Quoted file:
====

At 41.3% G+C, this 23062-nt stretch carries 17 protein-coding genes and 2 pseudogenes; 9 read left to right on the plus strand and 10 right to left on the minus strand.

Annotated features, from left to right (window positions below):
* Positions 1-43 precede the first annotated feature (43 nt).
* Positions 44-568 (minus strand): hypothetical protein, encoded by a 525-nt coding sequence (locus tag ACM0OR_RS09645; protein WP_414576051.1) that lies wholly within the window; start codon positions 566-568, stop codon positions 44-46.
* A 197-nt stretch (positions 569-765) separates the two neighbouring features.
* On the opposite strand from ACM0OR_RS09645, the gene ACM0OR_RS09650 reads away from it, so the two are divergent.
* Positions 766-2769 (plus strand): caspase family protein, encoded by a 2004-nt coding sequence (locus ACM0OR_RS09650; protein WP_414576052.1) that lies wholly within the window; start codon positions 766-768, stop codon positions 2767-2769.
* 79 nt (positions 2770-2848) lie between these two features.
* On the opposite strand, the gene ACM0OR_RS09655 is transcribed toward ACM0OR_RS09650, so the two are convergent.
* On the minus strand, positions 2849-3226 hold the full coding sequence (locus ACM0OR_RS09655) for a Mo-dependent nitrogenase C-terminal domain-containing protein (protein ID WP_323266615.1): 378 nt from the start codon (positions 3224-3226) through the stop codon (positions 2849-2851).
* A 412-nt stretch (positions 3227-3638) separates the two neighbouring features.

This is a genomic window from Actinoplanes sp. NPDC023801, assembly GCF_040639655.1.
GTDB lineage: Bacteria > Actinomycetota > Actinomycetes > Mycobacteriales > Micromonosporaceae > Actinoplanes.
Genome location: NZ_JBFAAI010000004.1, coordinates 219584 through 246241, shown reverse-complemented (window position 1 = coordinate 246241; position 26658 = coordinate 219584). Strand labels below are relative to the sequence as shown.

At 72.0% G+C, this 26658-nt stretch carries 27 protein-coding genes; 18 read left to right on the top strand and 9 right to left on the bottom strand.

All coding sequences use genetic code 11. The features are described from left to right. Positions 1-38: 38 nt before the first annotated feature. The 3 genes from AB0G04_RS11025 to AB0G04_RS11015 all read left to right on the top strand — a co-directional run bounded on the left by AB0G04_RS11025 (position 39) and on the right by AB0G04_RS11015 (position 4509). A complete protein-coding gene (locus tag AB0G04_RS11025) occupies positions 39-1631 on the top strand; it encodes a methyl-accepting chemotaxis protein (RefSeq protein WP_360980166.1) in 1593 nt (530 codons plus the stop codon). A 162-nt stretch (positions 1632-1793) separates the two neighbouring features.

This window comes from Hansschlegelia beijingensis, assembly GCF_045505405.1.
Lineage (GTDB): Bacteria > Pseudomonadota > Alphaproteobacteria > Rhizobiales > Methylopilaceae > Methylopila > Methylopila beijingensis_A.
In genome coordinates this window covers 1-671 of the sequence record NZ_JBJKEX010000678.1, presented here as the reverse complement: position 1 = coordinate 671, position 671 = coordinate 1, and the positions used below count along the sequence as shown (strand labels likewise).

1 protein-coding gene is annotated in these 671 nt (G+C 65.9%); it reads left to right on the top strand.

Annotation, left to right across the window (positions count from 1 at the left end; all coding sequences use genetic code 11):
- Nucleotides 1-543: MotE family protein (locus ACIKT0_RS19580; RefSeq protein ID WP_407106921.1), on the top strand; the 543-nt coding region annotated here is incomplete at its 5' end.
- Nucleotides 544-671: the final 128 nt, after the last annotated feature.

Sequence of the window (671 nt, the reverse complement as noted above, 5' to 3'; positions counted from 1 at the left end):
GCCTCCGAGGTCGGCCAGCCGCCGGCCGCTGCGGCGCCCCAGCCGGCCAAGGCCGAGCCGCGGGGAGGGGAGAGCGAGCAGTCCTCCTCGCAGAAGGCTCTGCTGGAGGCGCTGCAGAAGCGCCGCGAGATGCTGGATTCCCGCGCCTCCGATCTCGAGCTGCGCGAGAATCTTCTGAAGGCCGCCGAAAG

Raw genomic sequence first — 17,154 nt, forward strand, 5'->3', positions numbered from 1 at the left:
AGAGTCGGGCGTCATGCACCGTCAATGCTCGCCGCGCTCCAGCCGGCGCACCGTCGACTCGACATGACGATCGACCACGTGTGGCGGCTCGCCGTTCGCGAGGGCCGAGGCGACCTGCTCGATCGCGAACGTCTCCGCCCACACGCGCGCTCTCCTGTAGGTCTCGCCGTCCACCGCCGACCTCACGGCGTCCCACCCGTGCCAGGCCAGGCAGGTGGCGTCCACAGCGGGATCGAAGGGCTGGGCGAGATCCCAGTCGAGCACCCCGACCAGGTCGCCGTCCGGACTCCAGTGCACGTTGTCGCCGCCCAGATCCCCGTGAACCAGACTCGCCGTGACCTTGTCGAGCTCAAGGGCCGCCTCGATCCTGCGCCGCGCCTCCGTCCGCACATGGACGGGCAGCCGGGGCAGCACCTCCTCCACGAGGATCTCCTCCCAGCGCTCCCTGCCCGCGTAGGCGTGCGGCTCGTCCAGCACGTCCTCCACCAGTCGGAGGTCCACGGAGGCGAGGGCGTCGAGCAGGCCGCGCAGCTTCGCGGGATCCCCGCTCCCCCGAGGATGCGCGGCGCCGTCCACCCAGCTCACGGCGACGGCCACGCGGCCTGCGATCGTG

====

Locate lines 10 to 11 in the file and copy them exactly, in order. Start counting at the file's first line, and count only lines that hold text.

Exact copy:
* On the minus strand, positions 2849-3226 hold the full coding sequence (locus ACM0OR_RS09655) for a Mo-dependent nitrogenase C-terminal domain-containing protein (protein ID WP_323266615.1): 378 nt from the start codon (positions 3224-3226) through the stop codon (positions 2849-2851).
* A 412-nt stretch (positions 3227-3638) separates the two neighbouring features.